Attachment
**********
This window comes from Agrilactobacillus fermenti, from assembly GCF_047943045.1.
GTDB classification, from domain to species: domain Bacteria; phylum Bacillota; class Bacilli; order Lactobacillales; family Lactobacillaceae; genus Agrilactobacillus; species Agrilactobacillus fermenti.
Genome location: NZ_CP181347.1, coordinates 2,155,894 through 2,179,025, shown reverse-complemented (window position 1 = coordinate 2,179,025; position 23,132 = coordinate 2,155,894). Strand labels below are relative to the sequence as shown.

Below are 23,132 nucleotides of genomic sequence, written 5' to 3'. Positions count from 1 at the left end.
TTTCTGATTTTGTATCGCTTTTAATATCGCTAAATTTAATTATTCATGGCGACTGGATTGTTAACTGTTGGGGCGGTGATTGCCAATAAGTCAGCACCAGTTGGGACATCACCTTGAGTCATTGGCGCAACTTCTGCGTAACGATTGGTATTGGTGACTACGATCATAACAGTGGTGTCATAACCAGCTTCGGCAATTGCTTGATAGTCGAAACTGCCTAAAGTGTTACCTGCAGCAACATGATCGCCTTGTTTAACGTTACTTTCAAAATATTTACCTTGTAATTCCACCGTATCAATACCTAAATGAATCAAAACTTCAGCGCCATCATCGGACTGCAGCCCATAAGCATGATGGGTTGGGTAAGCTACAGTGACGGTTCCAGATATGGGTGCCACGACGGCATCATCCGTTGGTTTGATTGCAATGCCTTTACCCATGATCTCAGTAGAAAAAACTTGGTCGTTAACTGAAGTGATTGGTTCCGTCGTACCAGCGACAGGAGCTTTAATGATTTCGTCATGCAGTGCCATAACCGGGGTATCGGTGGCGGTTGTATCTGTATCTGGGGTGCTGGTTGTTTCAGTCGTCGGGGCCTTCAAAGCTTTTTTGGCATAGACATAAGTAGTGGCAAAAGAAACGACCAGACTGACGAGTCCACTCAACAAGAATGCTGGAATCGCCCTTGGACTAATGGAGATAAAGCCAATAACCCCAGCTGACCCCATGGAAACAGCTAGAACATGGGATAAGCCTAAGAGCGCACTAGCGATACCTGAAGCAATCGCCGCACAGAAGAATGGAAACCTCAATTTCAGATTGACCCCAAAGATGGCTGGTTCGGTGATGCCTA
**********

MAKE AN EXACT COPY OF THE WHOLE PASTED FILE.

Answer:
This window comes from Agrilactobacillus fermenti, from assembly GCF_047943045.1.
GTDB classification, from domain to species: domain Bacteria; phylum Bacillota; class Bacilli; order Lactobacillales; family Lactobacillaceae; genus Agrilactobacillus; species Agrilactobacillus fermenti.
Genome location: NZ_CP181347.1, coordinates 2,155,894 through 2,179,025, shown reverse-complemented (window position 1 = coordinate 2,179,025; position 23,132 = coordinate 2,155,894). Strand labels below are relative to the sequence as shown.

Below are 23,132 nucleotides of genomic sequence, written 5' to 3'. Positions count from 1 at the left end.
TTTCTGATTTTGTATCGCTTTTAATATCGCTAAATTTAATTATTCATGGCGACTGGATTGTTAACTGTTGGGGCGGTGATTGCCAATAAGTCAGCACCAGTTGGGACATCACCTTGAGTCATTGGCGCAACTTCTGCGTAACGATTGGTATTGGTGACTACGATCATAACAGTGGTGTCATAACCAGCTTCGGCAATTGCTTGATAGTCGAAACTGCCTAAAGTGTTACCTGCAGCAACATGATCGCCTTGTTTAACGTTACTTTCAAAATATTTACCTTGTAATTCCACCGTATCAATACCTAAATGAATCAAAACTTCAGCGCCATCATCGGACTGCAGCCCATAAGCATGATGGGTTGGGTAAGCTACAGTGACGGTTCCAGATATGGGTGCCACGACGGCATCATCCGTTGGTTTGATTGCAATGCCTTTACCCATGATCTCAGTAGAAAAAACTTGGTCGTTAACTGAAGTGATTGGTTCCGTCGTACCAGCGACAGGAGCTTTAATGATTTCGTCATGCAGTGCCATAACCGGGGTATCGGTGGCGGTTGTATCTGTATCTGGGGTGCTGGTTGTTTCAGTCGTCGGGGCCTTCAAAGCTTTTTTGGCATAGACATAAGTAGTGGCAAAAGAAACGACCAGACTGACGAGTCCACTCAACAAGAATGCTGGAATCGCCCTTGGACTAATGGAGATAAAGCCAATAACCCCAGCTGACCCCATGGAAACAGCTAGAACATGGGATAAGCCTAAGAGCGCACTAGCGATACCTGAAGCAATCGCCGCACAGAAGAATGGAAACCTCAATTTCAGATTGACCCCAAAGATGGCTGGTTCGGTGATGCCTA